Sexual assaults against men are worse than those against women because they undermine the victim’s masculinity, an Israeli female judge ruled recently.
A man who is sexually assaulted feels greater shame and guilt, Be’er Sheva Magistrate’s Court Judge Sara Haviv wrote in a sentencing decision, because of “social expectations … that he should have responded and stopped the assault.”
The case involved a man in his fifties who sexually assaulted a male German tourist two years ago. The tourist, 28, was vacationing at the Dead Sea and discovered that there was no running water in the changing room. The assailant, who worked at a nearby kiosk, offered to show him to a changing room that did have running water.
But when they got there, the assailant poured bottled water over the tourist, fondled his chest, put his hand into his pants and grabbed his penis. He continued the assault despite the victim’s pleas until the tourist finally fled.
Haviv sentenced the assailant to 12 months in jail, a fine of 2,000 shekels ($560) and 20,000 shekels in compensation to the victim, thereby disregarding the welfare service’s recommendation that the man be sentenced only to community service. She said the relatively harsh sentence was justified in part because the victim was a man.
“The harm done to the complainant is greater than usual because of his gender,” she wrote. “Aside from the direct damage caused by the assault, the complainant suffered harm because of the fact that he is male.
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“The complainant felt, in part because of the social expectations in his case, that he should have responded and stopped the assault earlier than he did. He felt additional shame and guilt because of his gender, on top of the shame and guilt that usually accompany sexual assault.”
Another reason for the severity of the sentence was that the assailant “slandered Israel,” Haviv wrote, citing the tourist’s testimony that he “thought this was a local custom and therefore didn’t stop the defendant.”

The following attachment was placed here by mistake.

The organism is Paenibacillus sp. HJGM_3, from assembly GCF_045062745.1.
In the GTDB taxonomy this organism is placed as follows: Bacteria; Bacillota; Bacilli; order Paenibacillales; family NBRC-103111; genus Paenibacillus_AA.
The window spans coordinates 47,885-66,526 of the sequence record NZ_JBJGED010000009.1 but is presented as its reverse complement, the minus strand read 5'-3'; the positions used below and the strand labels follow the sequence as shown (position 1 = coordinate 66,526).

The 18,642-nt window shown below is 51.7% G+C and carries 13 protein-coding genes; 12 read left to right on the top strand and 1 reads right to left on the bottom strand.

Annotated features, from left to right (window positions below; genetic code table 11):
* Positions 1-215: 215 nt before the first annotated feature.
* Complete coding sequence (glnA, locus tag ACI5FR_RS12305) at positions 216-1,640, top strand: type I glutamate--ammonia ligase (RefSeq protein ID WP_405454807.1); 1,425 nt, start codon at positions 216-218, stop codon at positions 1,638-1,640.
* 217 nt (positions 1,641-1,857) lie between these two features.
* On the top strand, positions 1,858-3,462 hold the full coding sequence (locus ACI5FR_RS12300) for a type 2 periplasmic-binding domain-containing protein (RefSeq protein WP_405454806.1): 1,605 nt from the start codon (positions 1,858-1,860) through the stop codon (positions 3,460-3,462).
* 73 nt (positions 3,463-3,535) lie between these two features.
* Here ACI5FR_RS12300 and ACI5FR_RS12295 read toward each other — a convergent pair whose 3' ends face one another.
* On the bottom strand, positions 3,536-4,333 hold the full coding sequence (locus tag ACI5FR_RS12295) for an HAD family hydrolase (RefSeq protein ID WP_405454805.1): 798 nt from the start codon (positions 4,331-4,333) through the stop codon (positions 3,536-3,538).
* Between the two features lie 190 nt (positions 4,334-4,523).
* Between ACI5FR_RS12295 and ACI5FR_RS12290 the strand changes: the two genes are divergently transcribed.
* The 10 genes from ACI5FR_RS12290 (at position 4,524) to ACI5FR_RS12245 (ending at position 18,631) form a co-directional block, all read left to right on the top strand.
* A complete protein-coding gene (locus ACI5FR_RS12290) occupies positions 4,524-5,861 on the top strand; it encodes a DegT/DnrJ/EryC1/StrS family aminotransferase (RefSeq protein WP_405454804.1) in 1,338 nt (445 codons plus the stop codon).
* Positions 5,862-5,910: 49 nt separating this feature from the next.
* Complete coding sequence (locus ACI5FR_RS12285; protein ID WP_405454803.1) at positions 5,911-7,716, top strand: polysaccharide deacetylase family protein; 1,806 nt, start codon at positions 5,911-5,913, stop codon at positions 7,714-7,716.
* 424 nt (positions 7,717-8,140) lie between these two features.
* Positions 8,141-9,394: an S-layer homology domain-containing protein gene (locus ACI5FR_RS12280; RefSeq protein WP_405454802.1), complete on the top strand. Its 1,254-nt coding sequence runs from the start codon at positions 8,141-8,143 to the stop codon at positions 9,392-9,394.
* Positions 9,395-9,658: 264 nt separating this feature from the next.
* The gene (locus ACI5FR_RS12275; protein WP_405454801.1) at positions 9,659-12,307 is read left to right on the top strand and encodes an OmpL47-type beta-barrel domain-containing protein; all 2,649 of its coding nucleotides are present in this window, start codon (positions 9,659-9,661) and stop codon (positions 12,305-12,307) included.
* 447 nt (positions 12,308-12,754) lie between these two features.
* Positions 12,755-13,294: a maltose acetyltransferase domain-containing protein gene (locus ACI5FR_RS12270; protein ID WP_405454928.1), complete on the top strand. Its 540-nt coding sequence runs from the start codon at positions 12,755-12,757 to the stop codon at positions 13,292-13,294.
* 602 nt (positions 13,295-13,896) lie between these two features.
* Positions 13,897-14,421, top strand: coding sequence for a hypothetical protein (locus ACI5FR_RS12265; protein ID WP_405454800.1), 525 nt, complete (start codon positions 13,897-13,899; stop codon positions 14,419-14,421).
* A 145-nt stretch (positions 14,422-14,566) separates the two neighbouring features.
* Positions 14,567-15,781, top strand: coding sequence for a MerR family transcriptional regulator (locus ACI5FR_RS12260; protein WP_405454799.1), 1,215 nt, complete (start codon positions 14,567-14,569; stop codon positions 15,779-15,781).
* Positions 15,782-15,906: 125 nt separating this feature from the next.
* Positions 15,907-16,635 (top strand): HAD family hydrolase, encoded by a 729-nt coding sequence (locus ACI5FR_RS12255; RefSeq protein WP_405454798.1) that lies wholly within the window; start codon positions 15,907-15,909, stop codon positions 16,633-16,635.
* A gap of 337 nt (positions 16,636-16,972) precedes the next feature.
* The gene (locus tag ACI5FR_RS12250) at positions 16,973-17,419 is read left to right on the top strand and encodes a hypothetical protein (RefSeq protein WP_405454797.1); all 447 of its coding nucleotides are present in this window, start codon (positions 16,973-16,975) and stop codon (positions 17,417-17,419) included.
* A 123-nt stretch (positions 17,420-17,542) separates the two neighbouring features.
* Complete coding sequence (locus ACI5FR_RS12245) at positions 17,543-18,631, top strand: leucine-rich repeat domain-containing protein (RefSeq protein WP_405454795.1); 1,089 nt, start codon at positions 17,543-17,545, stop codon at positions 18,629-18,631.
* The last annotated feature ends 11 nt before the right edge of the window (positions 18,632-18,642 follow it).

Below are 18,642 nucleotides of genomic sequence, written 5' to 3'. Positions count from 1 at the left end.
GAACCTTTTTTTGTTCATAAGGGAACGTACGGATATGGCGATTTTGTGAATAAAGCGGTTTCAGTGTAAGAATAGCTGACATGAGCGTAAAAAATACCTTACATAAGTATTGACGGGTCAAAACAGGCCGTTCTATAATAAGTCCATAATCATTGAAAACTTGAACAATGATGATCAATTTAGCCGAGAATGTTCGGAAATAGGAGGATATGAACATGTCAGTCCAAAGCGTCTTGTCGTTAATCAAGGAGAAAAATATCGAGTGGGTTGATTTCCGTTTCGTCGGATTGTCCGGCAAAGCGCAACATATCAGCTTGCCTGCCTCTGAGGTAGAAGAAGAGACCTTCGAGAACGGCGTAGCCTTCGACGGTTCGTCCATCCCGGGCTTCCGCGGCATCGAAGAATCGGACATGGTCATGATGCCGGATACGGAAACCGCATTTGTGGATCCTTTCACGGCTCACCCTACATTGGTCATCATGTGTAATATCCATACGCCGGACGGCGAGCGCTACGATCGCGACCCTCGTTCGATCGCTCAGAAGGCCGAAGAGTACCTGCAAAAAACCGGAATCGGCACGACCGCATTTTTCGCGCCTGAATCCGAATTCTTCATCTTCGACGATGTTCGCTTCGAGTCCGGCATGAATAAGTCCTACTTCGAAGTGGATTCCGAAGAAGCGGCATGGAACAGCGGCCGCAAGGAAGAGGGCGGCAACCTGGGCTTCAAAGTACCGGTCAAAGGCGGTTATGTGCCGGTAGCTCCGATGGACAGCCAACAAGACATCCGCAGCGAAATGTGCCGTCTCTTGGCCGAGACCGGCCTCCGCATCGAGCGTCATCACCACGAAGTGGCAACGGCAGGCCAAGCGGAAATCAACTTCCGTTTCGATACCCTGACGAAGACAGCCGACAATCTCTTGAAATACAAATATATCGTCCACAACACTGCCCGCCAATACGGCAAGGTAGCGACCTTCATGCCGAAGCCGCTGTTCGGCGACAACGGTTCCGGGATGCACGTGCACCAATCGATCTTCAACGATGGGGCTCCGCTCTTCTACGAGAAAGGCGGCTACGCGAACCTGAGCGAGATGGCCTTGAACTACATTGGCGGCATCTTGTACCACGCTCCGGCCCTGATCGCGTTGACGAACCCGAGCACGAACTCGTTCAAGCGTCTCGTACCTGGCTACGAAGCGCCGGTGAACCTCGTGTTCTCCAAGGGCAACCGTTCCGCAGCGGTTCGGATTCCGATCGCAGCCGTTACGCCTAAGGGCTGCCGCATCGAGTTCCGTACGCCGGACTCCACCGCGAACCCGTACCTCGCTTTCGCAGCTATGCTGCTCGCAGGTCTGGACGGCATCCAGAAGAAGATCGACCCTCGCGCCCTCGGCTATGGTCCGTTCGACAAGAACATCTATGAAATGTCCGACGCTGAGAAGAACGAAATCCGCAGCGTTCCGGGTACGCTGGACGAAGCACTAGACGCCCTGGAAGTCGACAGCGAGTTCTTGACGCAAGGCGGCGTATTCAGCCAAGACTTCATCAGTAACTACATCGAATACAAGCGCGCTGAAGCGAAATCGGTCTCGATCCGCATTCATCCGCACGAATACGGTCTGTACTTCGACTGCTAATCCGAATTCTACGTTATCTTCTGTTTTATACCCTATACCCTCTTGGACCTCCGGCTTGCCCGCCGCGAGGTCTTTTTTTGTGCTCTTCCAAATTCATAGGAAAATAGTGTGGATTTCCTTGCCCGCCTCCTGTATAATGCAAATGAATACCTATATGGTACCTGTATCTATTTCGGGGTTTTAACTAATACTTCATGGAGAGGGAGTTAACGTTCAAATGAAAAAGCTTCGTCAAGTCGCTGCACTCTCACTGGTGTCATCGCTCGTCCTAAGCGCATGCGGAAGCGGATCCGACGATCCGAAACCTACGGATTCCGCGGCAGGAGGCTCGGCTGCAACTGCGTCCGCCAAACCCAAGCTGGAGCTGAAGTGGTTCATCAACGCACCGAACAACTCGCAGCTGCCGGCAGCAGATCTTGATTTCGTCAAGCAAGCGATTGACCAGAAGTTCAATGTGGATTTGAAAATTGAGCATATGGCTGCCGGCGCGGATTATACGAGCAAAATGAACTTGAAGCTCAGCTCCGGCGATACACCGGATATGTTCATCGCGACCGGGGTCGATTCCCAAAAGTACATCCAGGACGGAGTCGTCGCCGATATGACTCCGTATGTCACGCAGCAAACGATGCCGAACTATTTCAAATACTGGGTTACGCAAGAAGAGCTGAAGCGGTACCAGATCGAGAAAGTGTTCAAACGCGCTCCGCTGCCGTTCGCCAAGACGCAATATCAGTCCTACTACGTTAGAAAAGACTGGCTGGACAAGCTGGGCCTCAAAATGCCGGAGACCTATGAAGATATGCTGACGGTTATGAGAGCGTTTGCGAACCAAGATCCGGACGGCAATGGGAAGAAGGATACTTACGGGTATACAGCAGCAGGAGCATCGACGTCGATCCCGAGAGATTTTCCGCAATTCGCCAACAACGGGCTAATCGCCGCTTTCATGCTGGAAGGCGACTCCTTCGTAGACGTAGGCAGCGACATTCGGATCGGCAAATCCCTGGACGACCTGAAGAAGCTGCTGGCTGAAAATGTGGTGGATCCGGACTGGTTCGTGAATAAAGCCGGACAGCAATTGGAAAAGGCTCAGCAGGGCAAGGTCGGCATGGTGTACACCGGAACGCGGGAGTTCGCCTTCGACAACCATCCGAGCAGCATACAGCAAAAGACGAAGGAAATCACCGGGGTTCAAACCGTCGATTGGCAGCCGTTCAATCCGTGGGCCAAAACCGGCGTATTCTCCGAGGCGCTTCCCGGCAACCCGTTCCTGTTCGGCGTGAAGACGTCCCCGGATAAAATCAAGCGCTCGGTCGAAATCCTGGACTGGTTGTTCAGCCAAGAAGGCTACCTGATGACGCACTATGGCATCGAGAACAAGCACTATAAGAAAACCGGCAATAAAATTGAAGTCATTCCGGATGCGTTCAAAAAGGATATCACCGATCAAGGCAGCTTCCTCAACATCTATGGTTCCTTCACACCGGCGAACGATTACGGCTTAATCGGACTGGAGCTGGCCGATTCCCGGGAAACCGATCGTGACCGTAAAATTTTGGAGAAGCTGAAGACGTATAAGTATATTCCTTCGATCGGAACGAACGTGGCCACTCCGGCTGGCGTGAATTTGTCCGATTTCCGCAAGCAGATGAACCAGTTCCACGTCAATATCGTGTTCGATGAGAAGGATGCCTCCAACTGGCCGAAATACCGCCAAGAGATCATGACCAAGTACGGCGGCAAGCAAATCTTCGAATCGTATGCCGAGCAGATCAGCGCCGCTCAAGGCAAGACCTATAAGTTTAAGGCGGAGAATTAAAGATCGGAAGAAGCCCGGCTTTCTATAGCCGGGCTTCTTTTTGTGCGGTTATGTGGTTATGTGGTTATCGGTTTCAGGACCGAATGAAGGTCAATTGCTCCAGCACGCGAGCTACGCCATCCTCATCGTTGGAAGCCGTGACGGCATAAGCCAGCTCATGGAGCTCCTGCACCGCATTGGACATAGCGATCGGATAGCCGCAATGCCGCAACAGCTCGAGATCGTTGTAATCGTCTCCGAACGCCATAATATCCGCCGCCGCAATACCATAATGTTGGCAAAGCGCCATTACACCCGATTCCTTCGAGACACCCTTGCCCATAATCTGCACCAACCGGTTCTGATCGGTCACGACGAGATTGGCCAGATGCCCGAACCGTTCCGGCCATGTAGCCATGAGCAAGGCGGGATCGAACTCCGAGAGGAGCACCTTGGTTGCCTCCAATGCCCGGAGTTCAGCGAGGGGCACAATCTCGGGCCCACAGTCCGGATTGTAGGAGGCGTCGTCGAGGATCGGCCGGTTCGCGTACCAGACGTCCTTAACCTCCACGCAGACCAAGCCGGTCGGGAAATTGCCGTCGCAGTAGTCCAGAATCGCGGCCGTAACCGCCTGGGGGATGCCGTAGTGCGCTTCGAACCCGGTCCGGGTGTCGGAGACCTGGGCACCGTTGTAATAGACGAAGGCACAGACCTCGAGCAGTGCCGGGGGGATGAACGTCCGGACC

The assailant “exploited the fact that the complainant was in a strange place,” she continued. “There are grounds for toughening the sentence when a sex crime is perpetrated against a tourist.”
Her other reasons for severity were more conventional, however. For instance, even though the welfare service deemed the defendant suitable for a sentence of community service only, its evaluation rated him at “medium-high” risk of assaulting others. It also said he had trouble showing empathy for his victim, viewed himself as a victim and had refused rehabilitative treatment.
Consequently, the prosecution sought a sentence of 16 to 24 months in prison.
Defense attorney Or Shapiro-Sa’ar asked for community service only, arguing that her client simply misread the situation, believing the sexual encounter was by consent, and stopped as soon as he realized that the tourist objected. Moreover, she said, the defendant’s cognitive level is low, he has trouble understanding social situations, and he also suffers from repressed sexuality. But Haviv didn’t accept these arguments.
Shapiro-Sa’ar said she plans to appeal both the conviction and the sentence.
“It’s inconceivable that a defendant’s sentence should be increased for discriminatory reasons,” she said. “With all due respect to the fact that the complainant is a man and a foreign national, these don’t make the damage any different from that experienced by any assault victim, female or male.”
Shapiro-Sa’ar charged that the ruling discriminated thrice over – against the LGBTQ community, by saying that homosexual assaults inherently deserve to punished more harshly; against women, by saying that they suffer less harm from being assaulted; and against her client, “by mixing illegitimate considerations into his sentence.”